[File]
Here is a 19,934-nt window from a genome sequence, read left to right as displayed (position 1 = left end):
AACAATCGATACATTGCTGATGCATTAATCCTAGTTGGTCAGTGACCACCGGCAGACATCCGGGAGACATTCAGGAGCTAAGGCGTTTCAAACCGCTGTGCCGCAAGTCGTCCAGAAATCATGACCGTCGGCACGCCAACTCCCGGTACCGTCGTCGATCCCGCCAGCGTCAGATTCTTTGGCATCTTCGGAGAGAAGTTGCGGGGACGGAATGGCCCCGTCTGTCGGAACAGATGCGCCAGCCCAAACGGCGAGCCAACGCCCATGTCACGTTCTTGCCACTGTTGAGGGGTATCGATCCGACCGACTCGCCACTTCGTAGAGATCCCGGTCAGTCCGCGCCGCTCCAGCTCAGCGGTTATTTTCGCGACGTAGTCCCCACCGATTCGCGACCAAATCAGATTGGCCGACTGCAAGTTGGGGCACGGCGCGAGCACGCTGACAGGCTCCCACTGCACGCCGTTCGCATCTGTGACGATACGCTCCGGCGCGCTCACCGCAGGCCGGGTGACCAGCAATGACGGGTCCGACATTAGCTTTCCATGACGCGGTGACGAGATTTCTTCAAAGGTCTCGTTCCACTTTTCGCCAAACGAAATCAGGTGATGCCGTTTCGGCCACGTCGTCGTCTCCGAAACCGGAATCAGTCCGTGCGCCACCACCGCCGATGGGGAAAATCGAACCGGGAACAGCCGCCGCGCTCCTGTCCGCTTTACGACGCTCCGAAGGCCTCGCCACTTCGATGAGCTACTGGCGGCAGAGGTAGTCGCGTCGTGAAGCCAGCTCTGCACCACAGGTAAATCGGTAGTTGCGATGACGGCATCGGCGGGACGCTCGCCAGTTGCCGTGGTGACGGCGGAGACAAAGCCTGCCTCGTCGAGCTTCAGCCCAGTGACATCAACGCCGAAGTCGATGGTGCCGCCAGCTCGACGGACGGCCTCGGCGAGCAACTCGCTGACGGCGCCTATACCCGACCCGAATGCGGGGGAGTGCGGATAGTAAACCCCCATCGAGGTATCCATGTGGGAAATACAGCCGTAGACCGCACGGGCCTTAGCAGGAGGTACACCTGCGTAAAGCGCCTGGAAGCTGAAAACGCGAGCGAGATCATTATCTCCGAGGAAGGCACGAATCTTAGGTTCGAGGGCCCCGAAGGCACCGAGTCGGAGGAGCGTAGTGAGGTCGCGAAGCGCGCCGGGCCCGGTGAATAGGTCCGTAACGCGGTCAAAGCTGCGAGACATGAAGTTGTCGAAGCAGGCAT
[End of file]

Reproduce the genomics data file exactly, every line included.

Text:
Here is a 19,934-nt window from a genome sequence, read left to right as displayed (position 1 = left end):
AACAATCGATACATTGCTGATGCATTAATCCTAGTTGGTCAGTGACCACCGGCAGACATCCGGGAGACATTCAGGAGCTAAGGCGTTTCAAACCGCTGTGCCGCAAGTCGTCCAGAAATCATGACCGTCGGCACGCCAACTCCCGGTACCGTCGTCGATCCCGCCAGCGTCAGATTCTTTGGCATCTTCGGAGAGAAGTTGCGGGGACGGAATGGCCCCGTCTGTCGGAACAGATGCGCCAGCCCAAACGGCGAGCCAACGCCCATGTCACGTTCTTGCCACTGTTGAGGGGTATCGATCCGACCGACTCGCCACTTCGTAGAGATCCCGGTCAGTCCGCGCCGCTCCAGCTCAGCGGTTATTTTCGCGACGTAGTCCCCACCGATTCGCGACCAAATCAGATTGGCCGACTGCAAGTTGGGGCACGGCGCGAGCACGCTGACAGGCTCCCACTGCACGCCGTTCGCATCTGTGACGATACGCTCCGGCGCGCTCACCGCAGGCCGGGTGACCAGCAATGACGGGTCCGACATTAGCTTTCCATGACGCGGTGACGAGATTTCTTCAAAGGTCTCGTTCCACTTTTCGCCAAACGAAATCAGGTGATGCCGTTTCGGCCACGTCGTCGTCTCCGAAACCGGAATCAGTCCGTGCGCCACCACCGCCGATGGGGAAAATCGAACCGGGAACAGCCGCCGCGCTCCTGTCCGCTTTACGACGCTCCGAAGGCCTCGCCACTTCGATGAGCTACTGGCGGCAGAGGTAGTCGCGTCGTGAAGCCAGCTCTGCACCACAGGTAAATCGGTAGTTGCGATGACGGCATCGGCGGGACGCTCGCCAGTTGCCGTGGTGACGGCGGAGACAAAGCCTGCCTCGTCGAGCTTCAGCCCAGTGACATCAACGCCGAAGTCGATGGTGCCGCCAGCTCGACGGACGGCCTCGGCGAGCAACTCGCTGACGGCGCCTATACCCGACCCGAATGCGGGGGAGTGCGGATAGTAAACCCCCATCGAGGTATCCATGTGGGAAATACAGCCGTAGACCGCACGGGCCTTAGCAGGAGGTACACCTGCGTAAAGCGCCTGGAAGCTGAAAACGCGAGCGAGATCATTATCTCCGAGGAAGGCACGAATCTTAGGTTCGAGGGCCCCGAAGGCACCGAGTCGGAGGAGCGTAGTGAGGTCGCGAAGCGCGCCGGGCCCGGTGAATAGGTCCGTAACGCGGTCAAAGCTGCGAGACATGAAGTTGTCGAAGCAGGCAT